With Apologies Mr. Dickens …

bah humbug indeed!

I have endeavoured in this Ghostly little book, to raise the Ghost of an Idea, which shall not put my readers out of humour with themselves, with each other, with the season, or with me. May it haunt their houses pleasantly, and no one wish to lay it.

Their faithful Friend and Servant, C.D.

December, 1843

These are the words with which Charles Dickens introduced A Christmas Carol to his English readers in December, 1843. It would be foolish indeed for this faithful Friend and Servant of yours to pretend that the little tale I am about to recount is anywhere near as worthy as the original upon which it is loosely based. Unlike Dickens, moreover, there may be times when my story does put you out of humor with me.

It’s important to keep in mind that our views of A Christmas Carol are greatly influenced today by knowing how the tale ends. We tend to see Scrooge as an amusing old miser because we know he will ultimately be redeemed by what he sees and experiences on Christmas Eve. But the outcome was far less certain for those who were reading the story for the first time in 1843. They had no guarantee how the story would turn out.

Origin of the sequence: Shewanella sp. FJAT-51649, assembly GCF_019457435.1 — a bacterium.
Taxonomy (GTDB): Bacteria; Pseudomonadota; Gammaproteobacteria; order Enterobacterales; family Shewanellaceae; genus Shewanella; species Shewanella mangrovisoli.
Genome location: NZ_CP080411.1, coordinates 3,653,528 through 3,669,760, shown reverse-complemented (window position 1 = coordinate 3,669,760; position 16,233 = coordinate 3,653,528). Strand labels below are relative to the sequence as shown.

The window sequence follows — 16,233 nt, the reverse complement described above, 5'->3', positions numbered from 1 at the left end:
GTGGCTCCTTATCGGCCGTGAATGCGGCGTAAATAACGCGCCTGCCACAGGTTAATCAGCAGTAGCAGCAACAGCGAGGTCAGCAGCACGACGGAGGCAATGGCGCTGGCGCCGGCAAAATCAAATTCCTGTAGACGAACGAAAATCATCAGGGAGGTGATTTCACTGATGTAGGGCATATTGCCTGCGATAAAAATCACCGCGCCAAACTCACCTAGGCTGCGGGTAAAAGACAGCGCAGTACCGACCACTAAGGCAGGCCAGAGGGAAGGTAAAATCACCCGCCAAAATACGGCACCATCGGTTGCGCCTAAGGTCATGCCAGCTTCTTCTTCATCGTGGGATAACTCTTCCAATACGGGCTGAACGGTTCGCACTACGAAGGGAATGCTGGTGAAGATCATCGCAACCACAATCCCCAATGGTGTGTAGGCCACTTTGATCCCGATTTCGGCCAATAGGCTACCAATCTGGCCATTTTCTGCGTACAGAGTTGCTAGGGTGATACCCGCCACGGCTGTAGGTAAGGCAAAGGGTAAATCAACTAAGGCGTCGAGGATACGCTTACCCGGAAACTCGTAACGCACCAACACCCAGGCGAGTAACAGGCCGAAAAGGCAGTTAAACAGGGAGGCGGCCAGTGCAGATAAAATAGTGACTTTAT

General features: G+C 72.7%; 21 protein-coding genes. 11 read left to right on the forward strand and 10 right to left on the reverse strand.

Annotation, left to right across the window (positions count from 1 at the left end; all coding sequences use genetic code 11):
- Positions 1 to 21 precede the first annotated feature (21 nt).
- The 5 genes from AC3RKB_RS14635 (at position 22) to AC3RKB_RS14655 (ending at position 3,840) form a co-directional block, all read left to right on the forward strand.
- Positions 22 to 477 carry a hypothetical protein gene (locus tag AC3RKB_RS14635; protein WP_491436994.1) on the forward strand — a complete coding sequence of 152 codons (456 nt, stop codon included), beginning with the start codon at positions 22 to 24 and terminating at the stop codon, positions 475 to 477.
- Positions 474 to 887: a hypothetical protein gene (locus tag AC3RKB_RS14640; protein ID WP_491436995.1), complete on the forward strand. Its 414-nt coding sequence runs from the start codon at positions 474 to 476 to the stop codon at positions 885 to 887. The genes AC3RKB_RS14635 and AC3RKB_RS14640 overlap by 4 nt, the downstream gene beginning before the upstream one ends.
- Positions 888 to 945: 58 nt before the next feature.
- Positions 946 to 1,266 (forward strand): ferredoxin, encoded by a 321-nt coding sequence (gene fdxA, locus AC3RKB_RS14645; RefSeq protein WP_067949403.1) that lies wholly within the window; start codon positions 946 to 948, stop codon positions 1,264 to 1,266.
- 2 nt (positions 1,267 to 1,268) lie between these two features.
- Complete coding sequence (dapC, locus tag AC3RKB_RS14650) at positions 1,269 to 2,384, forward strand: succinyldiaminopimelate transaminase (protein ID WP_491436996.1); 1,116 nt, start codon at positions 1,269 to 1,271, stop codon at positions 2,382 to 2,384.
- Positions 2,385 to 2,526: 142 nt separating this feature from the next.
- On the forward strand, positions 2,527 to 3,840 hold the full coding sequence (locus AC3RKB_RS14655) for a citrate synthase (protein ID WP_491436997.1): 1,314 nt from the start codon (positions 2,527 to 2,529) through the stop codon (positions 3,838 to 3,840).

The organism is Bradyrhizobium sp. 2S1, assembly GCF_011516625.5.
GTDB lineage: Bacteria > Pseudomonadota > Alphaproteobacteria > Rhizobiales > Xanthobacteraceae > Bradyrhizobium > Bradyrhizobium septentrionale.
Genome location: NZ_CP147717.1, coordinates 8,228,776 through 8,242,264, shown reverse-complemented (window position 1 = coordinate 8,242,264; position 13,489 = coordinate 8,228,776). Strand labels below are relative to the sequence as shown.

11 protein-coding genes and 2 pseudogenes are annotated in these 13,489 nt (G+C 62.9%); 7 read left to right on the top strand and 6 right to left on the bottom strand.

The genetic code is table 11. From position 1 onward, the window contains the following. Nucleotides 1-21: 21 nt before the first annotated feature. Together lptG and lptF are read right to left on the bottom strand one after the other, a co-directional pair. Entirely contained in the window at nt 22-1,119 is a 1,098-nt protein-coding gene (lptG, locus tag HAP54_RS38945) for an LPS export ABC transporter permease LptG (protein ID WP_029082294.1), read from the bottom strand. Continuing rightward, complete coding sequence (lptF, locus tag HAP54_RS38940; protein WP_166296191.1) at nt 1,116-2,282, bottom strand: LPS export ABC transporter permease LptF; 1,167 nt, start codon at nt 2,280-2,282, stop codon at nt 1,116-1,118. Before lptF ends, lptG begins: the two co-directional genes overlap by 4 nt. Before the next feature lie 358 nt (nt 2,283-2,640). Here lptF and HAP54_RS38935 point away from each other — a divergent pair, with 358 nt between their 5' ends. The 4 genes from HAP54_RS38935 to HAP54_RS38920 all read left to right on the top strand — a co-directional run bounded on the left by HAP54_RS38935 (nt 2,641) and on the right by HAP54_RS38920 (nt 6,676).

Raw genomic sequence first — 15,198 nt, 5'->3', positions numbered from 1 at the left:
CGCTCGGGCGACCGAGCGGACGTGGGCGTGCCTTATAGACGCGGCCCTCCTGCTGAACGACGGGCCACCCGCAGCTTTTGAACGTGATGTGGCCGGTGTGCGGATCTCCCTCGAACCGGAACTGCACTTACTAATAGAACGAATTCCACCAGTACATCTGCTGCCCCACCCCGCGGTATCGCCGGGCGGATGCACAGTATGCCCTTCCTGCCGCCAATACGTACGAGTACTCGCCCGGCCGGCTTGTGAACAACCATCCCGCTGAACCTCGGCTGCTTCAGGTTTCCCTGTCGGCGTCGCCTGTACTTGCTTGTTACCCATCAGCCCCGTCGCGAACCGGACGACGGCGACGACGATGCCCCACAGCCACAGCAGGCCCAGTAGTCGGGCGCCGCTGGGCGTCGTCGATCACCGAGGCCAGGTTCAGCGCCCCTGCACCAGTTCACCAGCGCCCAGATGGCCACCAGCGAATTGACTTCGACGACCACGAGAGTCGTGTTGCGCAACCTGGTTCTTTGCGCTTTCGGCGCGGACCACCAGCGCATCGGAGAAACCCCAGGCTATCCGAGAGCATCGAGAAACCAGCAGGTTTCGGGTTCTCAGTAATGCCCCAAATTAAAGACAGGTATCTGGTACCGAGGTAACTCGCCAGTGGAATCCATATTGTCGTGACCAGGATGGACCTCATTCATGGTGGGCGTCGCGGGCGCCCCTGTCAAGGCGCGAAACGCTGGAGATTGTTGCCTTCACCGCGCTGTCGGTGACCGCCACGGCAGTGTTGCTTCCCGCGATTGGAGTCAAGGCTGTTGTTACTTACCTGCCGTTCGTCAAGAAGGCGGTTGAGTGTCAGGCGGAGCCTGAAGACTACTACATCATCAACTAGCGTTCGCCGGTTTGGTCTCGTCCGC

Nor do you with mine. The sub-title offers a hint. But who sins and who is sinned against may not be completely obvious as the story unfolds. Nor can we be certain who, if anyone, will be redeemed or whether redemption will ever definitively cleanse sin away.

All of this is just another way of saying that I’ve tried to engage the full range of emotions in this story, both the good and the bad. Whether you emerge better for having read the tale is ultimately up to you. All of us are human beings. All of us sin and stand in need of redemption.

Chapter 1 is up. It introduces our main character and begins to lay the groundwork for what is to come. You can access Chapter 1 by mousing over the link to the story at the top of this page and selecting it from there. Alternatively, look to your left and select the link to Chapter 1 provided there.

Have fun reading and feel free to let me know what you think, either by sending an e-mail or sharing a comment at the end of the chapter.

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